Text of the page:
The journey was long, about five years long. It was long because I started in 2014 and stopped because I didn’t want my life to be out in the public at that time. I just was not comfortable including the negatives as well as the positives in my life. However, in 2018 I just decided to really go for it and get the book completed. My biggest fear of putting everything out there for the world to read was solved after talking to my family and friends and reading lots of positive memoirs form celebrities like Maya Angelou and more. I was no longer ashamed of my story, especially the unpleasant parts of my life brought on by my chronic illness and life circumstance. I felt encouraged to use my story to inspire others which turned into a very transparent life story sharing the journey of success and disappointments, and most importantly how I found joy along the way. I was committed to setting deadlines and working diligently with my publisher so that in the end the publisher delivered the books as promised and the London launch went off smoothly in June 2019.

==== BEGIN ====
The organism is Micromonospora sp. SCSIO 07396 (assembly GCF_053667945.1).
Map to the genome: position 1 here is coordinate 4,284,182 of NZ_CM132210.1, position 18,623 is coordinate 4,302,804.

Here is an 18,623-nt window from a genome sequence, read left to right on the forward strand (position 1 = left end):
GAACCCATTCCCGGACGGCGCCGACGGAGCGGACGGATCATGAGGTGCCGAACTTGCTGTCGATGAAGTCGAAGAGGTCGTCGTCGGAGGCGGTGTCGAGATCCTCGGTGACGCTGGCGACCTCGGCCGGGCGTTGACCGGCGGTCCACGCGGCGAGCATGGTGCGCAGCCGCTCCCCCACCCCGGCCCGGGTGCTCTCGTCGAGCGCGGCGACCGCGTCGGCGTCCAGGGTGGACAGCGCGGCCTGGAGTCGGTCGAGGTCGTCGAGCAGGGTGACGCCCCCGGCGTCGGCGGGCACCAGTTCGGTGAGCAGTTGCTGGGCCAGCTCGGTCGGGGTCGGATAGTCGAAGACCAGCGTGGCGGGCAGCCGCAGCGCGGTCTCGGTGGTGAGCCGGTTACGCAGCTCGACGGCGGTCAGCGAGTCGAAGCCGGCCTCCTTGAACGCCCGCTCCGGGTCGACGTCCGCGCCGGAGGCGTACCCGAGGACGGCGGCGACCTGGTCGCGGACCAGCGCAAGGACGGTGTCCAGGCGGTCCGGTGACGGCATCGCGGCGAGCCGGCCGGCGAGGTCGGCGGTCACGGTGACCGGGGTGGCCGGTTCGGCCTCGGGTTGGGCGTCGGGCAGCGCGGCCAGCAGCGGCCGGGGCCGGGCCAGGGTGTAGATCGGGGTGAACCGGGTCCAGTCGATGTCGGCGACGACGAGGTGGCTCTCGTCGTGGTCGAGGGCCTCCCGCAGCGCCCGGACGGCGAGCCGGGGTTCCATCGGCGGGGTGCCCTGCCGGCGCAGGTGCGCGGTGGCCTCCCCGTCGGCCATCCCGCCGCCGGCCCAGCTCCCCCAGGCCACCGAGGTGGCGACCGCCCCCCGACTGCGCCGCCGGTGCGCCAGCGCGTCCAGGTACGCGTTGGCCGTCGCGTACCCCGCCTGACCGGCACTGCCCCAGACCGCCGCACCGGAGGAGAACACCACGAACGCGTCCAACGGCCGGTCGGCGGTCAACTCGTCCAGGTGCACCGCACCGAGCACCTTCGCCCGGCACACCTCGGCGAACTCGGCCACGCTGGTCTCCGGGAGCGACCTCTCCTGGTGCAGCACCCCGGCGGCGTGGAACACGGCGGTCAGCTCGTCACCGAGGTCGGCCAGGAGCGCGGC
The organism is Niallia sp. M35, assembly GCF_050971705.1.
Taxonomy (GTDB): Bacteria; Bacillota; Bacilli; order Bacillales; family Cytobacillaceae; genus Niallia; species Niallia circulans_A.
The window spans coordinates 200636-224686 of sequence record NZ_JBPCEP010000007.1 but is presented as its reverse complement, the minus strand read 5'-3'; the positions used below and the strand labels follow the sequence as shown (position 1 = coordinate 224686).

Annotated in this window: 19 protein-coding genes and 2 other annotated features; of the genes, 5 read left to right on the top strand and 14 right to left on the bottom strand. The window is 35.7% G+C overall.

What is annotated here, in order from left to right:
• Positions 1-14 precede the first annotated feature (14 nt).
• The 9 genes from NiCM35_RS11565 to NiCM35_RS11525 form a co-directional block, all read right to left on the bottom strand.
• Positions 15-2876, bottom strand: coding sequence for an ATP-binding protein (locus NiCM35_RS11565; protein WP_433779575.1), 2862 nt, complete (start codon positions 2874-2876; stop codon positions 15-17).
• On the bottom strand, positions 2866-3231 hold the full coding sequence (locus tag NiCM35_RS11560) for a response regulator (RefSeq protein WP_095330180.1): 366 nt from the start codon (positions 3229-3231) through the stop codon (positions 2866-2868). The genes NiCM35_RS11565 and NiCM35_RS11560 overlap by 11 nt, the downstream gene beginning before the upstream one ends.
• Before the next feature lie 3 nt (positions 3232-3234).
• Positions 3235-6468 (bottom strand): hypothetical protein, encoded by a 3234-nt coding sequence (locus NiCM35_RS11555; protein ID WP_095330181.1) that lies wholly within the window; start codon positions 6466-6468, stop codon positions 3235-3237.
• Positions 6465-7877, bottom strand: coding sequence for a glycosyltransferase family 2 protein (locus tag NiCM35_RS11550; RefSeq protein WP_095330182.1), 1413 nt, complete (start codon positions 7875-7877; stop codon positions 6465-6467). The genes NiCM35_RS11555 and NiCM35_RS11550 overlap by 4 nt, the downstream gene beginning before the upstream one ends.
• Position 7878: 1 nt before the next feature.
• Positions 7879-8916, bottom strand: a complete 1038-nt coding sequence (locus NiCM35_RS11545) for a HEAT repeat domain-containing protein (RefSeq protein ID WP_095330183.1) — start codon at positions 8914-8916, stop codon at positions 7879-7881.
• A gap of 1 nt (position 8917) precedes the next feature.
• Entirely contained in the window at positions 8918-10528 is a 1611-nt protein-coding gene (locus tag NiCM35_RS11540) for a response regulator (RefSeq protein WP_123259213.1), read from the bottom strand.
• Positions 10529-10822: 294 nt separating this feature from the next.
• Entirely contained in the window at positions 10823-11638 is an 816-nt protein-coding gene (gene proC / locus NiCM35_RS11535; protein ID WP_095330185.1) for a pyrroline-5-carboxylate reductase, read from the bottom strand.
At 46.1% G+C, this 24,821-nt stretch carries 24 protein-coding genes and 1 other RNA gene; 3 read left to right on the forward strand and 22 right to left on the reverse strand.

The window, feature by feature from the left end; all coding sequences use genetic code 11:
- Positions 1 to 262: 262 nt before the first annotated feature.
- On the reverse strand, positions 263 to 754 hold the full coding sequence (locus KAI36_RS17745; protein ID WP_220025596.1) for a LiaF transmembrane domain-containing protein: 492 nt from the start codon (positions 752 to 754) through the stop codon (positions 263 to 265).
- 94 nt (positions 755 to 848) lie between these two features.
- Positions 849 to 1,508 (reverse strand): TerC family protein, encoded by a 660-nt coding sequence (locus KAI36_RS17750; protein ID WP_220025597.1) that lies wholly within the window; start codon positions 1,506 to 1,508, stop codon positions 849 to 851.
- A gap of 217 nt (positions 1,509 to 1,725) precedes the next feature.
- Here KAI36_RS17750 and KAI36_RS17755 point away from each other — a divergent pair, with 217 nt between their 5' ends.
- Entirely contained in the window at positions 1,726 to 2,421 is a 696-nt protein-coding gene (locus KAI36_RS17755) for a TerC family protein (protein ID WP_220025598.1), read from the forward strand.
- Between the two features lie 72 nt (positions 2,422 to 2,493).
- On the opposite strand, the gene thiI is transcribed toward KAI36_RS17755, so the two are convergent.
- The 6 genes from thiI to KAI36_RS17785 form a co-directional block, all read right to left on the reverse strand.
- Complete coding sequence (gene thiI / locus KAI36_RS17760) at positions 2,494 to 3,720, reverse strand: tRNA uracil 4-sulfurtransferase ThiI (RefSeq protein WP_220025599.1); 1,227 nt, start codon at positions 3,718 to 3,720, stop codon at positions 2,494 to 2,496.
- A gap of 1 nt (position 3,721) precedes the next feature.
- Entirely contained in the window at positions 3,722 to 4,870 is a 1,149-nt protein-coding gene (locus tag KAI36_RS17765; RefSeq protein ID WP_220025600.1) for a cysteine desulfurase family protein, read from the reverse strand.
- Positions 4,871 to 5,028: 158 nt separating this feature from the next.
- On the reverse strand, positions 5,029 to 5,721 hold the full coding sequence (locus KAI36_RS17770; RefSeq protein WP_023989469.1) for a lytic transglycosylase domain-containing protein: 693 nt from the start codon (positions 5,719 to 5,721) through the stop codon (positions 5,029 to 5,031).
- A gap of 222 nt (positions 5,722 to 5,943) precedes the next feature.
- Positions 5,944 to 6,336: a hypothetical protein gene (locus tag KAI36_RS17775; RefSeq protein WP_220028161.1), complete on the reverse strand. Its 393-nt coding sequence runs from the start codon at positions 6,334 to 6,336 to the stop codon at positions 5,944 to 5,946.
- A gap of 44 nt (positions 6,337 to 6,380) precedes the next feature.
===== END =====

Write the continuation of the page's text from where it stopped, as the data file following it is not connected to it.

How do you recharge? What do you do when you want to forget about work?

I really love what I do and I never want to rest from it! As someone famously said: do what you love and you never have to work a day in your life. Also, I often spend time with my family and my two sisters along with their children, and this really gives me an emotional lift. With so many young children around you don’t have time to think about work. I take a warm bath, exercise and sleeping without a setting a wake up on Sunday’s to ensure I get my rest.

Tell us about a movie you could watch over and over again?

Honestly, it is very had to choose just one film. I will say any movies on the Christmas channel – I can watch those over and over again any time of the year. It just gives me so much joy!!

To finish on a light note, as a fashion icon, who is your favourite designer?

Gianni Versace, for his opulence in life and how he projected that into his fashion experience. As a guest of a corporate event, I was fortunate to visit his Miami Beach mansion after his untimely passing. The detail and beauty of his home captured so much of his fashion personality, and for me, showed why to this day his classical designs live on and influence new generations of designers.

You can follow Anne Welsh on Instagram @ladyannewelsh